High-Gain Observers in Nonlinear Feedback Control
High-gain observers play an important role in the design of feedback control for nonlinear systems. This lectures overviews the essentials of this technique. After a brief historical background, a motivating example is used to illustrate the main features of high-gain observers, with emphasis on the peaking phenomenon and the role of control saturation in dealing with it. The use of the observer in feedback control is discussed and a nonlinear separation principle is presented. The use of an extended high-gain observer as a disturbance estimator is covered. Challenges in implementing high-gain observers are discussed, with the effect of measurement noise as the most serious one. Techniques to cope with measurement noise are presented. The lecture ends by listing the speaker's experience with experimental testing of high-gain observers.
Hassan K. Khalil received the B.S. and M.S. degrees in electrical engineering from Cairo University, Egypt, in 1973 and 1975, respectively, and the Ph.D. degree from the University of Illinois, Urbana-Champaign, in 1978, all in electrical engineering.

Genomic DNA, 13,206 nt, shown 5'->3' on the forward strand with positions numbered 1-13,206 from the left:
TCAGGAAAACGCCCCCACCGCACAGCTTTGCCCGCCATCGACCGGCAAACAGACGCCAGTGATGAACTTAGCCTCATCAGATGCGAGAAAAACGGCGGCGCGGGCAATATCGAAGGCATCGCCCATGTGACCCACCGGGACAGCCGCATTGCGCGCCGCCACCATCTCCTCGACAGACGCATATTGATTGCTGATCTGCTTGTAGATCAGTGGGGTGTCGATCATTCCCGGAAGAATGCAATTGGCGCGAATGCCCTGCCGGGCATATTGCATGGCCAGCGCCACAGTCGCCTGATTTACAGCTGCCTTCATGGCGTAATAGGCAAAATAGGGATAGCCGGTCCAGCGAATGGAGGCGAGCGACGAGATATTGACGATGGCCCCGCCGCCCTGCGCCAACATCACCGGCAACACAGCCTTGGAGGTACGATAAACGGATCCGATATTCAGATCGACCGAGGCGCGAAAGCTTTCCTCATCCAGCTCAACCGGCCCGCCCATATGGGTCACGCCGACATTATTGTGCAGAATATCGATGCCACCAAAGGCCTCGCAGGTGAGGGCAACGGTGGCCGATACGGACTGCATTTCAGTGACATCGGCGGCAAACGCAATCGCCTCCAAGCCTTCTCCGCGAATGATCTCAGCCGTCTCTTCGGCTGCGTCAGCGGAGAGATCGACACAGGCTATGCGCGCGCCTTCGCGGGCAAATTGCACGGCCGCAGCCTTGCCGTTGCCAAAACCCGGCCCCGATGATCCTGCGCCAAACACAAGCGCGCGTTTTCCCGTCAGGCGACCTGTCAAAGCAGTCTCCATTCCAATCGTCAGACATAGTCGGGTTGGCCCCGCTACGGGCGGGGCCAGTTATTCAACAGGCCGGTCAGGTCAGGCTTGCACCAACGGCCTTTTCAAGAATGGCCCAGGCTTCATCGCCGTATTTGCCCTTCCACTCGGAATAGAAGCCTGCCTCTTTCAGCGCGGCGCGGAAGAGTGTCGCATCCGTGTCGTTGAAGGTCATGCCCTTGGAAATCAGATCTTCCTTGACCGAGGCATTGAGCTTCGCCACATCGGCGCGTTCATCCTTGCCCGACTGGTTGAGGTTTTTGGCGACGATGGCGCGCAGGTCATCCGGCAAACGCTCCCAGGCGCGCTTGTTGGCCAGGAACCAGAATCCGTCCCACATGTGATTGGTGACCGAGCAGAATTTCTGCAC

Since 1978, he has been with Michigan State University (MSU), where he is currently University Distinguished Professor of Electrical and Computer Engineering. He has consulted for General Motors and Delco Products, and published several papers on singular perturbation methods and nonlinear control. He is the author of Nonlinear Control (Pearson 2015), Nonlinear Systems (Macmillan 1992; Prentice Hall 1996 & 2002) and coauthor of Singular Perturbation Methods in Control: Analysis and Design (Academic Press 1986; SIAM 1999).
Dr. Khalil was named IEEE Fellow in 1989 and IFAC Fellow in 2007. He received the 1989 IEEE-CSS George S. Axelby Outstanding Paper Award, the 2000 AACC Ragazzini Education Award, the 2002 IFAC Control Engineering Textbook Prize, the 2004 AACC O. Hugo Schuck Best Paper Award, the 2009 AGEP Faculty Mentor of the Year Award, and the 2015 IEEE-CSS Bode Lecture Prize. At MSU he received the 1983 Teacher Scholar Award, the 1994 Withrow Distinguished Scholar Award, and the 1995 Distinguished Faculty Award. He was named University Distinguished Professor in 2003. He served as Associate Editor of the IEEE Transactions on Automatic Control, Automatica, and Neural Networks, and as Editor of Automatica for nonlinear systems and control. He was Registration Chair of the 1984 CDC, Finance Chair of the 1987 ACC, Program Chair of the 1988 ACC, and General Chair of the 1994 ACC.